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7.13: Bases: Naming and Formulas

  • Page ID
    53727
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    Making soap requires a base, lye
    Figure \(\PageIndex{1}\) (Credit: Unknown Author; Source: http://commons.wikimedia.org/wiki/File:Zeepzieden.jpg(opens in new window); License: Public Domain)

    What different things are these workers doing to make soap?

    Soap making has a long history. Until recently, soap was made using animal fats and lye from wood ashes. The lye served as a base to break down the fats and help form the soap. Needless to say, unless the soap was washed to remove the lye, it was very harsh on the skin. Many families would make their own soap by boiling the lye and fat in a large kettle over an open fire—a long and hot task.

    Bases

    A base can be simply defined as an ionic compound that produces hydroxide ions when dissolved in water. One of the most commonly used bases is sodium hydroxide, illustrated below.

    Figure \(\PageIndex{2}\): (A) Sodium hydroxide, a base, is a solid that is typically produced as small white pellets. (B) The structure of sodium hydroxide is an extended three-dimensional network. The purple spheres are the sodium ions \(\left( \ce{Na^+} \right)\). The red and white spheres are oxygen and hydrogen atoms, respectively, which are bonded together to form hydroxide ions \(\left( \ce{OH^-} \right)\). (Credit: (A) Martin Walker (Wikimedia: Walkerma); (B) Ben Mills (Wikimedia: Benjah-bmm27); Source: (A) http://commons.wikimedia.org/wiki/File:SodiumHydroxide.jpg(opens in new window); (B) http://commons.wikimedia.org/wiki/File:Sodium-hydroxide-crystal-3D-vdW.png(opens in new window); License: Public Domain)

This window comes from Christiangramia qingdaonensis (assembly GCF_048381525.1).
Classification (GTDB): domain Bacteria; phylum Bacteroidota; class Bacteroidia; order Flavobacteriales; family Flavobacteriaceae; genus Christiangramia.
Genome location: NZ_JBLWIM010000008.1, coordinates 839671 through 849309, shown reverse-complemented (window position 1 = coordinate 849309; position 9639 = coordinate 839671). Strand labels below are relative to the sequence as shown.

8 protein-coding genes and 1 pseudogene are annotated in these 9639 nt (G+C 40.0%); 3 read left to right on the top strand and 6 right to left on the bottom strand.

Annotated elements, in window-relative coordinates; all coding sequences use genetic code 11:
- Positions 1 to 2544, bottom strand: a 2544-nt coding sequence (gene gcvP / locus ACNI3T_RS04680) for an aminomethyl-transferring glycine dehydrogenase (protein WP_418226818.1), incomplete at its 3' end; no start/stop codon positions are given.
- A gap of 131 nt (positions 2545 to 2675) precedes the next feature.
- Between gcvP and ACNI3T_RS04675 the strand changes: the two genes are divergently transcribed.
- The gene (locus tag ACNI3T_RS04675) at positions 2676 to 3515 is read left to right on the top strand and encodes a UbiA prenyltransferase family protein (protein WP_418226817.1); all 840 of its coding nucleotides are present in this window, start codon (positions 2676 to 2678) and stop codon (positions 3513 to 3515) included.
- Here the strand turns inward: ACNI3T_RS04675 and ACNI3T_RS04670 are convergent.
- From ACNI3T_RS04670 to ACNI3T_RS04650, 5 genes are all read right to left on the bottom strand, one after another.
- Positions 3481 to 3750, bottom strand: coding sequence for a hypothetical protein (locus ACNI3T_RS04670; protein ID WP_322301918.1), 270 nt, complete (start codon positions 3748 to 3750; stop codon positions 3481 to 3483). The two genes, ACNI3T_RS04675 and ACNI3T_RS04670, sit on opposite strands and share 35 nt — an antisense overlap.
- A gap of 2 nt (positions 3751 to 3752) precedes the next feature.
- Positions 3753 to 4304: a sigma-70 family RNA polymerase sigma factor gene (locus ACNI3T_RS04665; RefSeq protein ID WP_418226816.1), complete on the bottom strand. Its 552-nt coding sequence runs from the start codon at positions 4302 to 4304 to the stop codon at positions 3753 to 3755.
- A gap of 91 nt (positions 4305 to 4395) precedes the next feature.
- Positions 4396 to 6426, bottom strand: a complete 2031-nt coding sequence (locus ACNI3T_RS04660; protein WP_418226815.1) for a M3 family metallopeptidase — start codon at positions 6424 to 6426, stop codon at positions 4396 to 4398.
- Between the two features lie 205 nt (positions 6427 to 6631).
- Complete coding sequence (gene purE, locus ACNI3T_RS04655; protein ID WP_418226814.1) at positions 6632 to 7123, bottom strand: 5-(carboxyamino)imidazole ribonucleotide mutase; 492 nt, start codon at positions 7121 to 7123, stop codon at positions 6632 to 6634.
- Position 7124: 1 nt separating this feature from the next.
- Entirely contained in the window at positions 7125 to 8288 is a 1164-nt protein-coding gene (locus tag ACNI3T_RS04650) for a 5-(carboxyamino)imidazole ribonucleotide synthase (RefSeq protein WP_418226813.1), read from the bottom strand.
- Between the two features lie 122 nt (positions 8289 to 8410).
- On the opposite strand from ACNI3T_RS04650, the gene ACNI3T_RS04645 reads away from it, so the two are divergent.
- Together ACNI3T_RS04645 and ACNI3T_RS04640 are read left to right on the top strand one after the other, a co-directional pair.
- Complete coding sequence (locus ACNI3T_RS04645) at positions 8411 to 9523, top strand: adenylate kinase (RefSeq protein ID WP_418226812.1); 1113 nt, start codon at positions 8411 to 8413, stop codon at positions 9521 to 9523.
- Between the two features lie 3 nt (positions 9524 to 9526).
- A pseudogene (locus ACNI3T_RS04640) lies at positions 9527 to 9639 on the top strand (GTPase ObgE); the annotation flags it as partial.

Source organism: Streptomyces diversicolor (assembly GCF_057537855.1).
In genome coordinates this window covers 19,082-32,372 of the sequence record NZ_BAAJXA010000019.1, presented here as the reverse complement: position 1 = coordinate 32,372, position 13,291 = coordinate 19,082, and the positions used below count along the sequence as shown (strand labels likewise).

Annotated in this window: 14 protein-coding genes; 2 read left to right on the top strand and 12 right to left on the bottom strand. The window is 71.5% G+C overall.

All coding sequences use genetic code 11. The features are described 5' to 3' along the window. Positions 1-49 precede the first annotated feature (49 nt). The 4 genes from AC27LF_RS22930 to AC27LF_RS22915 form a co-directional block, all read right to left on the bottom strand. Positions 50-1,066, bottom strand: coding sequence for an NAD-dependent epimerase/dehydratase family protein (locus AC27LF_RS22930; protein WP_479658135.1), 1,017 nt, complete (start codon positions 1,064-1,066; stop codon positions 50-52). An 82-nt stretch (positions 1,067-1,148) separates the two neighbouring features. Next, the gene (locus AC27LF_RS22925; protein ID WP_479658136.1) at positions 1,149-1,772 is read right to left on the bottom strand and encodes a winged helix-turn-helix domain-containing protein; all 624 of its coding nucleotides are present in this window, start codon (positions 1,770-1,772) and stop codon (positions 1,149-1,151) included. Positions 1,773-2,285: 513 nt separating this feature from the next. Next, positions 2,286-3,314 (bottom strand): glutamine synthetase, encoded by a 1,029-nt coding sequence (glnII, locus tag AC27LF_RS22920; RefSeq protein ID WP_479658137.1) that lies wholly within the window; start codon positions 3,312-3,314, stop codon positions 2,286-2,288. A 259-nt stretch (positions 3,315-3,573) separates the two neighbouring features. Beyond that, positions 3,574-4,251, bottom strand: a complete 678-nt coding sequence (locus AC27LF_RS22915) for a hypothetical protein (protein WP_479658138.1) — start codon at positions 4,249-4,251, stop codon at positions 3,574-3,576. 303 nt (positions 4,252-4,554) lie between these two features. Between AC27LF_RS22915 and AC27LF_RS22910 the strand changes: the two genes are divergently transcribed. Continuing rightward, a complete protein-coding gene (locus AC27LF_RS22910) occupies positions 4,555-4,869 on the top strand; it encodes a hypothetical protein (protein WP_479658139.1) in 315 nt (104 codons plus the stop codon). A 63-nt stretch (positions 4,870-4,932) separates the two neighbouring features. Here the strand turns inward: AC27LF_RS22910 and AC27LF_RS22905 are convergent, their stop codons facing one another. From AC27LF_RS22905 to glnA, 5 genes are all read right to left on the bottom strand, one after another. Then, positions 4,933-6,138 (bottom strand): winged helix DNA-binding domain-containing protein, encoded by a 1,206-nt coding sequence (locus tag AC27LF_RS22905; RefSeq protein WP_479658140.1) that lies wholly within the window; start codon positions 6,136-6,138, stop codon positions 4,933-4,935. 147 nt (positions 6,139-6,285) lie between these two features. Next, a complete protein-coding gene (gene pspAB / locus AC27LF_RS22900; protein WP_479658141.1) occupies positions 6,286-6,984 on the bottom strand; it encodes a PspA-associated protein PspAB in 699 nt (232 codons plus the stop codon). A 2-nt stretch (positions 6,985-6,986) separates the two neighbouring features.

Names and Formulas of Bases

    There is no special system for naming bases. Since they all contain the \(\ce{OH^-}\) anion, names of bases end in hydroxide. The cation is simply named first. Some examples of names and formulas for bases are shown in the table below.

    Names and Formulas of Bases
    Table \(\PageIndex{1}\)
    Formula Name
    \(\ce{NaOH}\) sodium hydroxide
    \(\ce{Ca(OH)_2}\) calcium hydroxide
    \(\ce{NH_4OH}\) ammonium hydroxide

    Notice that because bases are ionic compounds, the number of hydroxides in the formula does not affect the name. The compound must be neutral, so the charges of the ions are balanced just as for other ionic compounds. The sodium ion \(\left( \ce{Na^+} \right)\) requires one \(\ce{OH^-}\) ion to balance the charge, so the formula is \(\ce{NaOH}\). Calcium \(\left( \ce{Ca^{2+}} \right)\) requires two \(\ce{OH^-}\) ions to balance the charge, so the formula is \(\ce{Ca(OH)_2}\). Hydroxide ion is a polyatomic ion, and must be in parentheses when there is more than one in a formula.

    Summary

    • Bases are ionic compounds that produce hydroxide ions when dissolved in water.
    • The cation is named first followed by "hydroxide."

    Review

    1. What is a base?
    2. What is the charge on the hydroxide anion?
    3. Name the following bases:
      1. LiOH
      2. Mg(OH)2
      3. Fe(OH)3
    4. Write the formulas for the following bases:
      1. nickel (II) hydroxide
      2. aluminum hydroxide
      3. silver hydroxide

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